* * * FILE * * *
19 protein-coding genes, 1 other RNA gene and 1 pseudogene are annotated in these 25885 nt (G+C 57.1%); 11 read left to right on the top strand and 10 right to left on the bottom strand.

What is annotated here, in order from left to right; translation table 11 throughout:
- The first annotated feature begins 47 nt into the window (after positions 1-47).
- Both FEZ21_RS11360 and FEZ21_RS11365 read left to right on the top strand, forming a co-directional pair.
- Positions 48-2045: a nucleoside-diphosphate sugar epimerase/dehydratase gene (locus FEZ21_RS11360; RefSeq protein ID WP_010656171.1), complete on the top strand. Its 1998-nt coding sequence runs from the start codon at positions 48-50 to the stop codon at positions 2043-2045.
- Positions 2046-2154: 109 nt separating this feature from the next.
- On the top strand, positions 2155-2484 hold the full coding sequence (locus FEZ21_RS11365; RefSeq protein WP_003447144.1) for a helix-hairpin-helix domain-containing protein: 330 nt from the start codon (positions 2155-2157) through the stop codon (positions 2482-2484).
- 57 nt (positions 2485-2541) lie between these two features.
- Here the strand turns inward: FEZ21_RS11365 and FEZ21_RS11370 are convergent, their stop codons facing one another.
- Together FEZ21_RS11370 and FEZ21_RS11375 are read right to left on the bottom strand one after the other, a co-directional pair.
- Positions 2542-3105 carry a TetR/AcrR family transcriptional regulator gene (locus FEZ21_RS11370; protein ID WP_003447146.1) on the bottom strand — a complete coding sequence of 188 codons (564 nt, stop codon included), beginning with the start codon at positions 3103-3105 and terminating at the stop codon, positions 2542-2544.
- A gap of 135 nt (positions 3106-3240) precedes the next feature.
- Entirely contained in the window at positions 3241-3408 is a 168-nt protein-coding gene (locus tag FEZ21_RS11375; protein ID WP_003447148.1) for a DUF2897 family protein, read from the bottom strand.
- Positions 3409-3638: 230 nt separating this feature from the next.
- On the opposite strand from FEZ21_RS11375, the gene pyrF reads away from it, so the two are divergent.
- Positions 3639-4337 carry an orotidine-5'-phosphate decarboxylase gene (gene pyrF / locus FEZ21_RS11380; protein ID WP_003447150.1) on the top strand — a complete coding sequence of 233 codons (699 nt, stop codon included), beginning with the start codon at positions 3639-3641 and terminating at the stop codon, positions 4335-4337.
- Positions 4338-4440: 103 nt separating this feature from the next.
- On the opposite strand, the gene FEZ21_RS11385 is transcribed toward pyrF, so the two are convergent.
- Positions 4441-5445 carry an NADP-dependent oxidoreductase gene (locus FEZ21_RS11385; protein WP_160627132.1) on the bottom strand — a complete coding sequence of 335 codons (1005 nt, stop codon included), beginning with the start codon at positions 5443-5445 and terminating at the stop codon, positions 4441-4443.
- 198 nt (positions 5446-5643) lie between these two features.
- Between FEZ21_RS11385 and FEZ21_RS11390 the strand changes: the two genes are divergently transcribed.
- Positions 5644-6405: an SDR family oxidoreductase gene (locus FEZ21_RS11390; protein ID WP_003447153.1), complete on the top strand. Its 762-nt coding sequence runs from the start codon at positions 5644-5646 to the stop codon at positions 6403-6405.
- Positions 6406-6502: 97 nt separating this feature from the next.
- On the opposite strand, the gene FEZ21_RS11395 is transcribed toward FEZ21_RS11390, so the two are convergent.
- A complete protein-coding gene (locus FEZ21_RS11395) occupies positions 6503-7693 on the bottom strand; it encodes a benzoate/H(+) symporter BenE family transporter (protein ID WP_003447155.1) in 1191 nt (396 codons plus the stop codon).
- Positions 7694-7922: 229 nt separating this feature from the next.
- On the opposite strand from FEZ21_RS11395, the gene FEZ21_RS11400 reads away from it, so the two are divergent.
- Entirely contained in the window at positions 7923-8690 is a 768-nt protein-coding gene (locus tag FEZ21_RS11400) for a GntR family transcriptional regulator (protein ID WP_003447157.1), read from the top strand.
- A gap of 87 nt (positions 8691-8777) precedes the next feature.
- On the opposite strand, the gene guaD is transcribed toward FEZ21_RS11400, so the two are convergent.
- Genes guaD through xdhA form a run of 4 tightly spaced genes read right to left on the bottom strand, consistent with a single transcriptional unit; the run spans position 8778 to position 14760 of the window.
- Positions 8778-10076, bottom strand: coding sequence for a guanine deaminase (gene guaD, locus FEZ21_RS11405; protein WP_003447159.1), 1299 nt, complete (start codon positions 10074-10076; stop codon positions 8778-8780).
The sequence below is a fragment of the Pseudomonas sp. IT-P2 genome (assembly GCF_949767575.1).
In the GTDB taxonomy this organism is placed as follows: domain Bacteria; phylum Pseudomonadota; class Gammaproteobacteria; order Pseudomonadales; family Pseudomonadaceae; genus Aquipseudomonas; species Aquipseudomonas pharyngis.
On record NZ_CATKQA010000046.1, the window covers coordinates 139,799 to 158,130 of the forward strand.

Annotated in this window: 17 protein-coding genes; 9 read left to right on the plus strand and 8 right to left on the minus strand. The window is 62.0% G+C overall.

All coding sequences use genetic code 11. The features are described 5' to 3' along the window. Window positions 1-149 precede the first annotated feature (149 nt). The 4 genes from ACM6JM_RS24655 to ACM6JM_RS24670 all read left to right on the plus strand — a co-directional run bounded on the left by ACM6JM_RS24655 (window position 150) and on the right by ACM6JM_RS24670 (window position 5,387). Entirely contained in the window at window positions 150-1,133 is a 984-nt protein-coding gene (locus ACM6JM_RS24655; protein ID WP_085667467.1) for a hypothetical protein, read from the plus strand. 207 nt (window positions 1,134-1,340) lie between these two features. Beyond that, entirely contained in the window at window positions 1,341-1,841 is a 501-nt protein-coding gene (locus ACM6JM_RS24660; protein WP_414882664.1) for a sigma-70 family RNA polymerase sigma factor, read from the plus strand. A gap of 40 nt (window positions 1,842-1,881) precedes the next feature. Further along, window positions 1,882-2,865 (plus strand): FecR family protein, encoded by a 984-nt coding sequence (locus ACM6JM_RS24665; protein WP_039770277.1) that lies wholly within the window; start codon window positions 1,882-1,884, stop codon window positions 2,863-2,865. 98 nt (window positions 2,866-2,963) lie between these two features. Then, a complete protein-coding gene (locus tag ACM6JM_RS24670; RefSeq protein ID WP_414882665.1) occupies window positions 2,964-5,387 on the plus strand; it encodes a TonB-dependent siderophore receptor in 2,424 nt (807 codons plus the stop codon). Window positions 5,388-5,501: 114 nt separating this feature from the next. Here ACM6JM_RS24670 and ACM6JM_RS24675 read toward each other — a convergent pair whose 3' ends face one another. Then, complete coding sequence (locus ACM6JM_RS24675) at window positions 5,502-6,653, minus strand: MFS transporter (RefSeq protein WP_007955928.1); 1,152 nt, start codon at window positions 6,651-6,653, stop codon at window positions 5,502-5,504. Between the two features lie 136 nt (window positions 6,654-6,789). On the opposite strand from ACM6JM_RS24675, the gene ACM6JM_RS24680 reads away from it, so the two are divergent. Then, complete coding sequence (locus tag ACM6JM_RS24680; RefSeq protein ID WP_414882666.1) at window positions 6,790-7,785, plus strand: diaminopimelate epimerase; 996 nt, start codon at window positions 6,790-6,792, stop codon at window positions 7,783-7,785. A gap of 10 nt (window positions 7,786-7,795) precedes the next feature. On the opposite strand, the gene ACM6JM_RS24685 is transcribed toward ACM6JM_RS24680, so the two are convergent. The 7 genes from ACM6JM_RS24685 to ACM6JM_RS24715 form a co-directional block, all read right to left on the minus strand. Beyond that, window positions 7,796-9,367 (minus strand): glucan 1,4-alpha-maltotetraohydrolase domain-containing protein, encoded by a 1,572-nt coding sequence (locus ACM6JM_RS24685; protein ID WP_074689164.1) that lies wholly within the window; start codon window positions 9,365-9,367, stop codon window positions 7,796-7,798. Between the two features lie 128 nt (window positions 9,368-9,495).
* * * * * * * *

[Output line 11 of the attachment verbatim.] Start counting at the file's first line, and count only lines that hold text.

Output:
- Positions 2542-3105 carry a TetR/AcrR family transcriptional regulator gene (locus FEZ21_RS11370; protein ID WP_003447146.1) on the bottom strand — a complete coding sequence of 188 codons (564 nt, stop codon included), beginning with the start codon at positions 3103-3105 and terminating at the stop codon, positions 2542-2544.